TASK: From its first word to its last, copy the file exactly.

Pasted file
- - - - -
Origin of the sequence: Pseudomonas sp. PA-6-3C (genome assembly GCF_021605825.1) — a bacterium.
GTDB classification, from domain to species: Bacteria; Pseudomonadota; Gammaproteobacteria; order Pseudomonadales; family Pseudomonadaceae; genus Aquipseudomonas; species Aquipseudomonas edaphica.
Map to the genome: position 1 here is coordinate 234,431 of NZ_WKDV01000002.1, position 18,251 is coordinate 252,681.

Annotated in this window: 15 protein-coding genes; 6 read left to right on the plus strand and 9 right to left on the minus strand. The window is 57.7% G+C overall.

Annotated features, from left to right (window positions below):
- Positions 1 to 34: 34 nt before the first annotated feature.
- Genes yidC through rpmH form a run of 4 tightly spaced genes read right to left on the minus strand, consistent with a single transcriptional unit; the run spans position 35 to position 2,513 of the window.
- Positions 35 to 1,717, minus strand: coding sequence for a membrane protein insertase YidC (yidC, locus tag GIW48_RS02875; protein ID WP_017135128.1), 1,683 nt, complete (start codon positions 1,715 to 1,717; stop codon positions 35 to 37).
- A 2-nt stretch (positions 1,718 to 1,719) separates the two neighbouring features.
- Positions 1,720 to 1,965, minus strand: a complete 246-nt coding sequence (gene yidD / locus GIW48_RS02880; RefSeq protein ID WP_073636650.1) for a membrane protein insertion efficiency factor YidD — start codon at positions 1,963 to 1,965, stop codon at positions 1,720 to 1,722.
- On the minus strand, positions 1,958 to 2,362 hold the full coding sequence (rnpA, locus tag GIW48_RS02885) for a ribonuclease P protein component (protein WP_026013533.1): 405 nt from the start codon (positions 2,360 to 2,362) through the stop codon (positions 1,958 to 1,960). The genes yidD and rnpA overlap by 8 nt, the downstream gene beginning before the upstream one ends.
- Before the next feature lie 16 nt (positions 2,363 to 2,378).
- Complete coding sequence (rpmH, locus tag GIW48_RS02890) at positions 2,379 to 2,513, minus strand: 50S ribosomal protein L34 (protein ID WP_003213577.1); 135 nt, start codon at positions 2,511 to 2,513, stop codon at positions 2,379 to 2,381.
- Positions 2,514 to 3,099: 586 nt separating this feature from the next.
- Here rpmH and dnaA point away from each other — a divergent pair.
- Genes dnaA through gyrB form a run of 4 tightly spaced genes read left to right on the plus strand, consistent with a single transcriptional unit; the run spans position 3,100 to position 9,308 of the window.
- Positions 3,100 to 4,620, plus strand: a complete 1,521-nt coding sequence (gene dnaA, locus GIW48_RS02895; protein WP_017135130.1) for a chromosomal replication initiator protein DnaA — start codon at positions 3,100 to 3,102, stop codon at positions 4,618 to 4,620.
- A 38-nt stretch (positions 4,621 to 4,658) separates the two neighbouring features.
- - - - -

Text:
Origin of the sequence: Pseudomonas sp. PA-6-3C (genome assembly GCF_021605825.1) — a bacterium.
GTDB classification, from domain to species: Bacteria; Pseudomonadota; Gammaproteobacteria; order Pseudomonadales; family Pseudomonadaceae; genus Aquipseudomonas; species Aquipseudomonas edaphica.
Map to the genome: position 1 here is coordinate 234,431 of NZ_WKDV01000002.1, position 18,251 is coordinate 252,681.

Annotated in this window: 15 protein-coding genes; 6 read left to right on the plus strand and 9 right to left on the minus strand. The window is 57.7% G+C overall.

Annotated features, from left to right (window positions below):
- Positions 1 to 34: 34 nt before the first annotated feature.
- Genes yidC through rpmH form a run of 4 tightly spaced genes read right to left on the minus strand, consistent with a single transcriptional unit; the run spans position 35 to position 2,513 of the window.
- Positions 35 to 1,717, minus strand: coding sequence for a membrane protein insertase YidC (yidC, locus tag GIW48_RS02875; protein ID WP_017135128.1), 1,683 nt, complete (start codon positions 1,715 to 1,717; stop codon positions 35 to 37).
- A 2-nt stretch (positions 1,718 to 1,719) separates the two neighbouring features.
- Positions 1,720 to 1,965, minus strand: a complete 246-nt coding sequence (gene yidD / locus GIW48_RS02880; RefSeq protein ID WP_073636650.1) for a membrane protein insertion efficiency factor YidD — start codon at positions 1,963 to 1,965, stop codon at positions 1,720 to 1,722.
- On the minus strand, positions 1,958 to 2,362 hold the full coding sequence (rnpA, locus tag GIW48_RS02885) for a ribonuclease P protein component (protein WP_026013533.1): 405 nt from the start codon (positions 2,360 to 2,362) through the stop codon (positions 1,958 to 1,960). The genes yidD and rnpA overlap by 8 nt, the downstream gene beginning before the upstream one ends.
- Before the next feature lie 16 nt (positions 2,363 to 2,378).
- Complete coding sequence (rpmH, locus tag GIW48_RS02890) at positions 2,379 to 2,513, minus strand: 50S ribosomal protein L34 (protein ID WP_003213577.1); 135 nt, start codon at positions 2,511 to 2,513, stop codon at positions 2,379 to 2,381.
- Positions 2,514 to 3,099: 586 nt separating this feature from the next.
- Here rpmH and dnaA point away from each other — a divergent pair.
- Genes dnaA through gyrB form a run of 4 tightly spaced genes read left to right on the plus strand, consistent with a single transcriptional unit; the run spans position 3,100 to position 9,308 of the window.
- Positions 3,100 to 4,620, plus strand: a complete 1,521-nt coding sequence (gene dnaA, locus GIW48_RS02895; protein WP_017135130.1) for a chromosomal replication initiator protein DnaA — start codon at positions 3,100 to 3,102, stop codon at positions 4,618 to 4,620.
- A 38-nt stretch (positions 4,621 to 4,658) separates the two neighbouring features.